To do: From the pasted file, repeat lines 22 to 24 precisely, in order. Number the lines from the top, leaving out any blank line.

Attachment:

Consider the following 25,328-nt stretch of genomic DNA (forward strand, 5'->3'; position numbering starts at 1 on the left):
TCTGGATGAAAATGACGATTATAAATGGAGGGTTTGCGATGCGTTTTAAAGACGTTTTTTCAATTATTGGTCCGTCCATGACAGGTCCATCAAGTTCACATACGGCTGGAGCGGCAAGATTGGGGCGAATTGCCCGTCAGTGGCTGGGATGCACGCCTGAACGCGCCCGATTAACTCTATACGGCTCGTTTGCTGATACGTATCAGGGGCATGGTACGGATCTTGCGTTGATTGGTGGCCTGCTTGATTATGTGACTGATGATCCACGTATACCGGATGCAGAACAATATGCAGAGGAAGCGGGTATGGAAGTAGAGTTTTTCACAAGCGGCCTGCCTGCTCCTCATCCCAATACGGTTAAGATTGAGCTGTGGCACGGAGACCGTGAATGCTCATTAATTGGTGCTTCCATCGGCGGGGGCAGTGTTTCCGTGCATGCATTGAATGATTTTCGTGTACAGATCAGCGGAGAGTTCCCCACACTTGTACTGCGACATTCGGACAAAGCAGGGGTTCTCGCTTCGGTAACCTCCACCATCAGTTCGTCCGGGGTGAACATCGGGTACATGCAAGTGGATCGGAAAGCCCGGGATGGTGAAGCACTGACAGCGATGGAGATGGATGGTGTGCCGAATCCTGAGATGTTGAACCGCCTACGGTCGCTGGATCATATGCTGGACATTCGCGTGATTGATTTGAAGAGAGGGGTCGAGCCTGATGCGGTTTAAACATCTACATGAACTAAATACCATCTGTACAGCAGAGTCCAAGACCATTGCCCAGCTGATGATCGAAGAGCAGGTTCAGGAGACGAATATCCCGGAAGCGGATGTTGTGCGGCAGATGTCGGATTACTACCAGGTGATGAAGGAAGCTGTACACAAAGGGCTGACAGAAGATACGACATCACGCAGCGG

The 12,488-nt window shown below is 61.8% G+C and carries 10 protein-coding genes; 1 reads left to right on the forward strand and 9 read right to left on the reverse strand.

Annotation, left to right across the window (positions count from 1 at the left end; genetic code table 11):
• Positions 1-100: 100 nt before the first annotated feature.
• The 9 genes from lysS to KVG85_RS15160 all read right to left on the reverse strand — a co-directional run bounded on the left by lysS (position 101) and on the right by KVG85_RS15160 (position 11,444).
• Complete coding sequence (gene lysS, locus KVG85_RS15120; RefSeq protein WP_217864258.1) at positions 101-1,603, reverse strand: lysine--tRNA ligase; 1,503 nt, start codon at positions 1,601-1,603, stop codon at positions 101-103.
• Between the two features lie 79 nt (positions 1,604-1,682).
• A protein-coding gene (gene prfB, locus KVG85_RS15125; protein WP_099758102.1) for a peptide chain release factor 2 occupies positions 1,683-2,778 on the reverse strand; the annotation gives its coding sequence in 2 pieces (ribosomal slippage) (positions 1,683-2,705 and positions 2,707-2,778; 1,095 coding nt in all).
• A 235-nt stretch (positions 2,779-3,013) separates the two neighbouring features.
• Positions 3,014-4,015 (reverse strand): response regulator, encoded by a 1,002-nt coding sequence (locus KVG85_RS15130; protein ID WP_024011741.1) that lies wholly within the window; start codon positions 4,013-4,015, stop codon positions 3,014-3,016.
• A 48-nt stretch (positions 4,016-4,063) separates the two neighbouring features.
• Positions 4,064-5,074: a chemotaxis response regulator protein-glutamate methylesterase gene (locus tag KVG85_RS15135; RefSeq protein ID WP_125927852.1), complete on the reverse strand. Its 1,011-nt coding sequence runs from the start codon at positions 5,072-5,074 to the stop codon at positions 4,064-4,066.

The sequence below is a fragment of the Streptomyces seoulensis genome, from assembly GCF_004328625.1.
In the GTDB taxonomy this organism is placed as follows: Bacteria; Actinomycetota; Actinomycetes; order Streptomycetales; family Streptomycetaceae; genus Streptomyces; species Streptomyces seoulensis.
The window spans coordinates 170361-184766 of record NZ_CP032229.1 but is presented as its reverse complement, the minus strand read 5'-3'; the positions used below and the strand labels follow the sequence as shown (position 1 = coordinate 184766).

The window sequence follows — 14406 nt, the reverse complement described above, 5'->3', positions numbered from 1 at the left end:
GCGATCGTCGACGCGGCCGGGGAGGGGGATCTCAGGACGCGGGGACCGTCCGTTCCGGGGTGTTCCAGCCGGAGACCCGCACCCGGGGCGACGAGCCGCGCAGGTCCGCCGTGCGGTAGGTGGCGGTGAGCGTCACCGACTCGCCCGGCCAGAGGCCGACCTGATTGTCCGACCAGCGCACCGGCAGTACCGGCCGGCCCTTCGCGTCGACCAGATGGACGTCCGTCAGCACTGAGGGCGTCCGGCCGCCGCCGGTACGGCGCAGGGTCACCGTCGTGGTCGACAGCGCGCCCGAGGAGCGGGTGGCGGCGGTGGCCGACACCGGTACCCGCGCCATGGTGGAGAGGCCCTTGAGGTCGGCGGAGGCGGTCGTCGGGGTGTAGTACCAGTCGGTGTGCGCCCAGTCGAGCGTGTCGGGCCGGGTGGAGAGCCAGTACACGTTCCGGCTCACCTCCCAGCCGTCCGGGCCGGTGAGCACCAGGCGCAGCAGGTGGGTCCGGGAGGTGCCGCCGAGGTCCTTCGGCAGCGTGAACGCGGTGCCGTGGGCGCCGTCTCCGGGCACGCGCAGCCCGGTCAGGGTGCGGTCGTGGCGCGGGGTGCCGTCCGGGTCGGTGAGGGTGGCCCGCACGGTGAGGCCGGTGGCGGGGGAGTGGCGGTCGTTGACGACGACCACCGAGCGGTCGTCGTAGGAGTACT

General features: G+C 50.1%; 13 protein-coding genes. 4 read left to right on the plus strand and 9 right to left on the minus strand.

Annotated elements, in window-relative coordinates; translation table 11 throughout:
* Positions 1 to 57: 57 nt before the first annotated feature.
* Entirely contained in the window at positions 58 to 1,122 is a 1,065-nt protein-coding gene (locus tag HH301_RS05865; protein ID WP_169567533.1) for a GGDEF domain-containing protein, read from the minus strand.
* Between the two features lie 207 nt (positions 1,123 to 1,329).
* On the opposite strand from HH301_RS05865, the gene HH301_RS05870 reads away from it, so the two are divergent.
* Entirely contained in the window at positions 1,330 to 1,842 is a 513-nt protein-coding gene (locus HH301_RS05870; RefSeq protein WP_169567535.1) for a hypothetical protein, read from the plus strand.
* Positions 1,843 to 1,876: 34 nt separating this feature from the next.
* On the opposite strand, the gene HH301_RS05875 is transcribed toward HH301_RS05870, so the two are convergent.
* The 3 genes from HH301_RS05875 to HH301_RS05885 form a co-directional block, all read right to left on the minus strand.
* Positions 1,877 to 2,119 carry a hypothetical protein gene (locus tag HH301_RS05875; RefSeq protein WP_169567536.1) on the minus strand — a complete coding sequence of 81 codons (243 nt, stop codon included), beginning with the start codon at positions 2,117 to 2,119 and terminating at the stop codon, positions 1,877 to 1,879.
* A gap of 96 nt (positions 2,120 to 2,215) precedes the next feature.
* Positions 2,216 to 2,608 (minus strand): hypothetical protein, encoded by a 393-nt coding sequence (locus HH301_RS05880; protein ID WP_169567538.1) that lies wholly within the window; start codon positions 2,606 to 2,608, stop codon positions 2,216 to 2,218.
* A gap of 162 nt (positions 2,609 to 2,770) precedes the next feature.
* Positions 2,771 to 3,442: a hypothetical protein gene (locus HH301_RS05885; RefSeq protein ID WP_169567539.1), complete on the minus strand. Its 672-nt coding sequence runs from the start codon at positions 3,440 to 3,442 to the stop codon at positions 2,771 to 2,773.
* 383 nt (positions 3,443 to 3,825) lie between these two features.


* Entirely contained in the window at positions 58 to 1,122 is a 1,065-nt protein-coding gene (locus tag HH301_RS05865; protein ID WP_169567533.1) for a GGDEF domain-containing protein, read from the minus strand.
* Between the two features lie 207 nt (positions 1,123 to 1,329).
* On the opposite strand from HH301_RS05865, the gene HH301_RS05870 reads away from it, so the two are divergent.